In the annals of lame excuses: I just wanted to create a community.

A true-life tale of espionage, diamond shipments and unconventional sexual practices, the story of Robert Hanssen, a CIA agent-turned-Russian informer, was always going to do well in the bookshops. Even so, executives at the online bookseller Barnesandnoble.com were mystified by a mid-January surge in sales of a book about the scandal, written by David Vise, a Pulitzer Prize-winning correspondent for the Washington Post.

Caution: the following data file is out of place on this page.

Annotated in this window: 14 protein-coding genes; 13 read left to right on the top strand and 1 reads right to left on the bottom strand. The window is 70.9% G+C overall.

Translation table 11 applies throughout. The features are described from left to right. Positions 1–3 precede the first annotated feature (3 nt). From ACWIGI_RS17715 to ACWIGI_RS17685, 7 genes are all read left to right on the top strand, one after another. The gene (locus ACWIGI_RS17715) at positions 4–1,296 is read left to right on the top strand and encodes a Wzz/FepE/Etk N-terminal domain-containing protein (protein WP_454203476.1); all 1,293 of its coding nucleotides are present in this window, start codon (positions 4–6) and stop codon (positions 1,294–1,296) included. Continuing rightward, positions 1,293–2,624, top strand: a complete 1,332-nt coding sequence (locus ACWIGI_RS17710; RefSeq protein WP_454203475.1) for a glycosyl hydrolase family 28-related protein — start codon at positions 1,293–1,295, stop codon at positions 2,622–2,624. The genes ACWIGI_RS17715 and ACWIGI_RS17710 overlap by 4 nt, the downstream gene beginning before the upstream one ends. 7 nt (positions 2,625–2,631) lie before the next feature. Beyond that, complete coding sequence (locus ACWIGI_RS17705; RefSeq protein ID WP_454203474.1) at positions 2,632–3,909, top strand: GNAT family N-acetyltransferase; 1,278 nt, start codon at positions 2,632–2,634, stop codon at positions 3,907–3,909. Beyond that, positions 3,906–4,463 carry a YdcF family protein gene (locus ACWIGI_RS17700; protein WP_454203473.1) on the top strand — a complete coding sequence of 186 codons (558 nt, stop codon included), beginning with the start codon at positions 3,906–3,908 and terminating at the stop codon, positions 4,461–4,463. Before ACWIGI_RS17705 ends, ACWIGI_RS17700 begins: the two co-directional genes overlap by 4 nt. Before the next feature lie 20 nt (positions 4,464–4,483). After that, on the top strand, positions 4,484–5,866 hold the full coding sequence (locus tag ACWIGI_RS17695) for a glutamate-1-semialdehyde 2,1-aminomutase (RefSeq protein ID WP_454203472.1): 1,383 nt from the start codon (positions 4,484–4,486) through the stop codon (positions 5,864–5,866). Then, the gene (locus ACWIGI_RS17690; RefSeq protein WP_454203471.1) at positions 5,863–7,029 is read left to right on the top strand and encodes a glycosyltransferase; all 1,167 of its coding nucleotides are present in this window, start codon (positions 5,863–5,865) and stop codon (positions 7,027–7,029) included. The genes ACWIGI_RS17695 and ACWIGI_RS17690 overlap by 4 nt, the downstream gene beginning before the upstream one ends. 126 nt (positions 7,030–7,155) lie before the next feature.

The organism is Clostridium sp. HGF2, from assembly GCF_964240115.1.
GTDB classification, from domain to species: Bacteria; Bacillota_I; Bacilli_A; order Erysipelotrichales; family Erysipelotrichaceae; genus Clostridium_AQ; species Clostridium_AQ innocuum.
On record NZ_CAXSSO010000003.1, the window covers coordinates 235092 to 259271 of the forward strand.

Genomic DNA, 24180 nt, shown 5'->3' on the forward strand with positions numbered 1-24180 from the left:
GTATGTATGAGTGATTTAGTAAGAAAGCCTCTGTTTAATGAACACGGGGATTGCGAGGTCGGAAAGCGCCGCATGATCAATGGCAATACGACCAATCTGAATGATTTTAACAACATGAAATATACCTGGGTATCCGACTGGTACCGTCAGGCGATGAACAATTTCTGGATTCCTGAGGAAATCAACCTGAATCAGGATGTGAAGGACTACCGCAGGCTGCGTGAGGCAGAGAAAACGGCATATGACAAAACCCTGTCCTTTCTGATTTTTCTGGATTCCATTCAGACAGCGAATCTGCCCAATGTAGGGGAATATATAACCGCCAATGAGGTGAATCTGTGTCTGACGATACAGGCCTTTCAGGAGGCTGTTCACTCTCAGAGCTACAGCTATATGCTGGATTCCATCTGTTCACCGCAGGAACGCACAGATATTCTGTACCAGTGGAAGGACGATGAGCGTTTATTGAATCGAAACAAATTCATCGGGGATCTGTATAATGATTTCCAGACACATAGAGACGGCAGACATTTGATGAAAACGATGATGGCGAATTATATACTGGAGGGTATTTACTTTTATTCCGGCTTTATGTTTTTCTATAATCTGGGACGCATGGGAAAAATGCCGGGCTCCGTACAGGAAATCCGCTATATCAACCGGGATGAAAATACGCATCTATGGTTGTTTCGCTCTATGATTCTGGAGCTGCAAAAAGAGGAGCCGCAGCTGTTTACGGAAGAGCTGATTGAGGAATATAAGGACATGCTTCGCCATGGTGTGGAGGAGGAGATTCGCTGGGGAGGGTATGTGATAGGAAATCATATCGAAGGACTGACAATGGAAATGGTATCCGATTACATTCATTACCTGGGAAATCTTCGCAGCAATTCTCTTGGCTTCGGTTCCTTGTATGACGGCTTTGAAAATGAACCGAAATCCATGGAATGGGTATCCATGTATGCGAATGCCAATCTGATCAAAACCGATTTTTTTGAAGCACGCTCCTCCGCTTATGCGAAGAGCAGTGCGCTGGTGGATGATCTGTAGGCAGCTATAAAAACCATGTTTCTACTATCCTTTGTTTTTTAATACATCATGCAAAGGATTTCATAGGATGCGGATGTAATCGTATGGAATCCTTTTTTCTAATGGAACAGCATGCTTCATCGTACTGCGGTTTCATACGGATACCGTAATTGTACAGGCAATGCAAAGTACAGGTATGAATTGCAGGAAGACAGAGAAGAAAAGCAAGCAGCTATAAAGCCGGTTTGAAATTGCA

Then they discovered the identity of the person who had purchased 20,000 copies of Mr Vise’s book at a discounted rate over four weeks in January and February: Mr Vise himself.
Even then, they might have said nothing – had the author not returned 17,500 copies and demanded a refund.
Now Mr Vise finds himself in the centre of a publishing furore, with rivals in the business accusing him of trying to manipulate the position on the bestseller lists of his book, The Bureau and the Mole, and Barnes & Noble demanding its money back, claiming that he took advantage of discounts meant for ordinary customers. His publisher, Grove Atlantic, has offered to compensate the bookseller for any losses sustained. “I just wanted to create a community,” Mr Vise said.

Bestselling author buys up 20,000 copies

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